China bonds: transparency push a clear win
The Shanghai Clearing House’s decision to give bond issuers insight into the holders of their debt is a smart move. China has enough regulation; what it lacks is information.
The Shanghai Clearing House, which clears and settles the majority of credit bonds in China’s interbank market, has taken an important step to improve transparency in the domestic bond market. It will provide issuers with a full list of investors holding their outstanding bonds.
That information was previously available to issuers, but they had to justify the request ─ pointing to a planned investor meeting, for instance. The old system put unnecessary requirements on issuers, ignoring the fact that keeping a close eye on their investors is in itself a worthwhile exercise for bond issuers.
The service will be free of charge for the time being, GlobalCapital China understands, and borrowers will have the option to get the updates on a monthly, quarterly or annual basis. At least five companies have already signed up to the service, with more set to follow.
The move has been greeted with an element of fear among local DCM bankers, who privately admit to bookrunning practices that fall far below international standards. That includes misrepresenting investors in the order book, a trick that will now be harder, if not impossible.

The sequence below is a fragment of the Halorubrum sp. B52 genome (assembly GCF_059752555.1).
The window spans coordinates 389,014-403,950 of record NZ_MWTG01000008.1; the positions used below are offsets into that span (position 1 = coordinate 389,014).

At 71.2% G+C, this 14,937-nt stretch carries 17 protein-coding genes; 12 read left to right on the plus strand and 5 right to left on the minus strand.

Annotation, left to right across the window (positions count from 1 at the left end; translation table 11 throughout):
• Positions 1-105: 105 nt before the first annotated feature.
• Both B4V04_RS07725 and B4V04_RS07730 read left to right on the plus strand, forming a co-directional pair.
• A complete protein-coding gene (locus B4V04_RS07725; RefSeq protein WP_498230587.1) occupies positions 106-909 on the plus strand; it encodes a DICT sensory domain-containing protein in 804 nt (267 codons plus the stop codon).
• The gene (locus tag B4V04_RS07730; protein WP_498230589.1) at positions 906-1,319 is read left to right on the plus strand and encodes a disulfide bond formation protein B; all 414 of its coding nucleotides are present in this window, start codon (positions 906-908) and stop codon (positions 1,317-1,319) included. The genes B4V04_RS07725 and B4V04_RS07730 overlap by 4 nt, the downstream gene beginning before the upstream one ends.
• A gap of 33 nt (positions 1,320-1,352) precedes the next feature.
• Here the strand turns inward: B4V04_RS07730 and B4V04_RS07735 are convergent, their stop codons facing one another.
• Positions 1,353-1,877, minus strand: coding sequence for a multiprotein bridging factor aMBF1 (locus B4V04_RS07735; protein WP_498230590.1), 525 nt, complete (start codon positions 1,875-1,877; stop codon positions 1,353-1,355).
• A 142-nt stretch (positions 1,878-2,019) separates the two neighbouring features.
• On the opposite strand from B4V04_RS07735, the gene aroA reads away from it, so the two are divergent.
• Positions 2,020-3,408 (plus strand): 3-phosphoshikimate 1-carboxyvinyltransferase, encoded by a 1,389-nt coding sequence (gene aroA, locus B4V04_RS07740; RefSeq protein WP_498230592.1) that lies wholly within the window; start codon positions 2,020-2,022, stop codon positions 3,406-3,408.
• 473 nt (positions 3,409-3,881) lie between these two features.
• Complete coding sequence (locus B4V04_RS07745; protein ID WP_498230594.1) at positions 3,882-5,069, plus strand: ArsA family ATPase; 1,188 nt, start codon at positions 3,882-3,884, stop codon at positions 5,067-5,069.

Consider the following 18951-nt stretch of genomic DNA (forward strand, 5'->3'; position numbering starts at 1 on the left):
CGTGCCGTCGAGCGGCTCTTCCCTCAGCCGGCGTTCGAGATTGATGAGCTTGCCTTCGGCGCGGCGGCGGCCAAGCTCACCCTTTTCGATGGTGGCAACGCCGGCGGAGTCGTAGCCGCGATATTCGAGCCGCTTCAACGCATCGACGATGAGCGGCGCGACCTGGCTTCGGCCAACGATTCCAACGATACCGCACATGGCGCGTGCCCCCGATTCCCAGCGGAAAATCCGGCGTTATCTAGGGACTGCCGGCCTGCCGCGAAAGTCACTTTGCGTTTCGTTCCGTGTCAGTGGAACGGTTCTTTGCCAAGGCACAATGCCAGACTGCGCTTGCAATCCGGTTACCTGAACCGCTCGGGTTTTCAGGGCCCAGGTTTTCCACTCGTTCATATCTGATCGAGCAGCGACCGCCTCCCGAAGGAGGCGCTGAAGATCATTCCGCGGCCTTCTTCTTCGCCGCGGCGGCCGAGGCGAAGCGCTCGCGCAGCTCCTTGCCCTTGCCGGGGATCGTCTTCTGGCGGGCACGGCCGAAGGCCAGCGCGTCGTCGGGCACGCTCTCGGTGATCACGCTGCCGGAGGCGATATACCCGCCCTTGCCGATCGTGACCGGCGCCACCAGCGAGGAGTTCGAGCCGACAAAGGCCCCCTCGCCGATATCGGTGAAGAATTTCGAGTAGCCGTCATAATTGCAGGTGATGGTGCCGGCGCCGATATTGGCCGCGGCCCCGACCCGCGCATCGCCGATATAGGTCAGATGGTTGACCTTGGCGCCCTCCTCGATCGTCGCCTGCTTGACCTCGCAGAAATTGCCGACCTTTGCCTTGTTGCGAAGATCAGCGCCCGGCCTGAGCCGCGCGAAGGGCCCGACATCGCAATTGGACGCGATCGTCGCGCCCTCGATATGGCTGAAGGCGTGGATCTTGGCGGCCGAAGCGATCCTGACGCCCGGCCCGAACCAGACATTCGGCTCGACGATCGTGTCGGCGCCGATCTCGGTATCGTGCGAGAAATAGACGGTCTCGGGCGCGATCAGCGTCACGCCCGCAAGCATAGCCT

The move will encourage competition. By allowing issuers to regularly get a list of investors ─ one which can easily be shared with bankers ─ the change will give plucky bookrunners a better chance of stealing investor relationships from their rivals.
That is no bad thing. The relationships between banks and investors should be built on mutual respect, trust and a prolonged period of working together with minimal headaches. If you can only keep a client by keeping them secret, you don’t deserve them.
The move also ties into a wider push among Chinese regulators to improve transparency.
The China Securities Regulatory Commission, the country’s top securities regulator, has delivered dozens of speeches, statements and regulatory updates emphasising the importance of information disclosure and fair market practices.
The National Association of Financial Market Institutional Investors, one of the regulators in the interbank bond market, even named and shamed two securities houses for cutting underwriting fees to new lows. Soon after the warning, the regulator brought together 90 banks and securities houses to sign a pledge to avoid bidding with fees below cost or engaging in other highly questionable — and at times, unethical — underwriting practices.
Even the National People’s Congress weighed, when it published a new draft of China’s criminal law last week.
China’s top legislature has made punishments for financial crimes much harsher now. Committing serious financial fraud in the stock and bond issuance process can lead to more than five years in prison. Previously, the imprisonment time was capped at five years.
These initiatives all make sense. But market problems are best solved by market mechanisms. By allowing issuers to keep a closer eye on their own investor base, the Shanghai Clearing House is giving clear incentives to bookrunners to improve their distribution capabilities ─ and improve the health of China’s bond market in the process.